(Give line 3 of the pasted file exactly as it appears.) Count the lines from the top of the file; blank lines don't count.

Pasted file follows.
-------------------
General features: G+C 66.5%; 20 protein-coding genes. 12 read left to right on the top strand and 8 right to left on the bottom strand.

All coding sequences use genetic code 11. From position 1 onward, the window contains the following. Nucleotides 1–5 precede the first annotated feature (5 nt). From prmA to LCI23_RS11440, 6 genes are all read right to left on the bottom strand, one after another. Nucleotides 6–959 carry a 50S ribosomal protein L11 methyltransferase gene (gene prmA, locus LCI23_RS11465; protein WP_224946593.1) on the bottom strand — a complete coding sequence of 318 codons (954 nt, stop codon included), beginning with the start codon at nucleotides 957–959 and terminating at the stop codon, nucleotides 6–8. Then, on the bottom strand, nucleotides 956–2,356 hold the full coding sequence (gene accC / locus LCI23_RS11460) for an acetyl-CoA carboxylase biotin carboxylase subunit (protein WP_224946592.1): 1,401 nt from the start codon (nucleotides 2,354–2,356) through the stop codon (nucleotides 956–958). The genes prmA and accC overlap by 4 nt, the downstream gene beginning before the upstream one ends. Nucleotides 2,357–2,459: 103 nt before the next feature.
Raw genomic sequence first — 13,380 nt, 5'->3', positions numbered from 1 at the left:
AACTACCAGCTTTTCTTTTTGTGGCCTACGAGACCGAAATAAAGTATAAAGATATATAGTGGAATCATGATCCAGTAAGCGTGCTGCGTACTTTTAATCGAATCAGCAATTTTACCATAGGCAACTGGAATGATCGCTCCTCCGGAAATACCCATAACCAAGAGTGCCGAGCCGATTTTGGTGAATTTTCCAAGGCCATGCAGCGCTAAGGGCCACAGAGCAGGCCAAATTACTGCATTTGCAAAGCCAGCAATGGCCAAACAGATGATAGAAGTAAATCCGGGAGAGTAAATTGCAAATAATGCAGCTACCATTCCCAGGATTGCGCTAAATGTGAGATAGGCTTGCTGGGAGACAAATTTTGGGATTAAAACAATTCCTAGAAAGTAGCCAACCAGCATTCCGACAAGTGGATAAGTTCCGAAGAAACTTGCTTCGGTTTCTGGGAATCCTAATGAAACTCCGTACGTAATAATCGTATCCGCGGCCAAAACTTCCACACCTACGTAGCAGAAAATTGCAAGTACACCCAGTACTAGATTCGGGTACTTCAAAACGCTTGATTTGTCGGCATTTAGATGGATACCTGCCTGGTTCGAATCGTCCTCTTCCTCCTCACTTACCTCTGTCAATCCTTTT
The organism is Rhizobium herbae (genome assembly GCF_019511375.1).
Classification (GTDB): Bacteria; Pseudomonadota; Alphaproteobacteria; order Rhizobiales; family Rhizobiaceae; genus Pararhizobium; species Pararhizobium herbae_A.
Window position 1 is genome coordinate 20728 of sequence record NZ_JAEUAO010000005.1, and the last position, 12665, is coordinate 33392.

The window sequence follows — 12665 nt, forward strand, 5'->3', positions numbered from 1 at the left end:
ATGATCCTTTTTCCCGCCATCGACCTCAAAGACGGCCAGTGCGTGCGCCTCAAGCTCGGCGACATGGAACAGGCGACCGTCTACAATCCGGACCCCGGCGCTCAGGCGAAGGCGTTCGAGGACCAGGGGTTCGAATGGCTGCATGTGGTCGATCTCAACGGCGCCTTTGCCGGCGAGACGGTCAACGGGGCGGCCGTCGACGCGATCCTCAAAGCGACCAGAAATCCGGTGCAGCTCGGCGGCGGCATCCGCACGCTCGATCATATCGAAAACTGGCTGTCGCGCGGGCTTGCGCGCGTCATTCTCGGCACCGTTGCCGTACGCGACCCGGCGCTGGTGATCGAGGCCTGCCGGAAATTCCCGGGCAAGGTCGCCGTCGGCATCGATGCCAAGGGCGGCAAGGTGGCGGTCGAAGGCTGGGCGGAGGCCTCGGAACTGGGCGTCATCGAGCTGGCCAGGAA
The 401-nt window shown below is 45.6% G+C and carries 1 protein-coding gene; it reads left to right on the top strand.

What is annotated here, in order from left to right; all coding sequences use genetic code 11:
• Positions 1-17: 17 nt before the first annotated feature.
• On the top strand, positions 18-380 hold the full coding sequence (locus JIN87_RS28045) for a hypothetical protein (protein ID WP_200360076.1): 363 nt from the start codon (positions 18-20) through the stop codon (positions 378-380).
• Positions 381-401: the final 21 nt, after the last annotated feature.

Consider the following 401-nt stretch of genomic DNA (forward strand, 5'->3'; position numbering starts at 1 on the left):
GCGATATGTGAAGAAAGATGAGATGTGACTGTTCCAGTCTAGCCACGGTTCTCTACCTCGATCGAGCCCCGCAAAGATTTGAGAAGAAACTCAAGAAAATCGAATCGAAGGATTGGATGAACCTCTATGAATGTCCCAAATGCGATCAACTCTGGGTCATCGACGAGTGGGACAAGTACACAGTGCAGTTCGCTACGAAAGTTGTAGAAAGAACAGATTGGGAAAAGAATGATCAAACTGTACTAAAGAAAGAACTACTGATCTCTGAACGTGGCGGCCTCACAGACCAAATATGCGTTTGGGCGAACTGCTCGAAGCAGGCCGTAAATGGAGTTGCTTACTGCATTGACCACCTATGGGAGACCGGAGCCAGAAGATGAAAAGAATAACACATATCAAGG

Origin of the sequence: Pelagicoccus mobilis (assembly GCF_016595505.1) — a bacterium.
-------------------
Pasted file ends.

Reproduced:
Raw genomic sequence first — 13,380 nt, 5'->3', positions numbered from 1 at the left: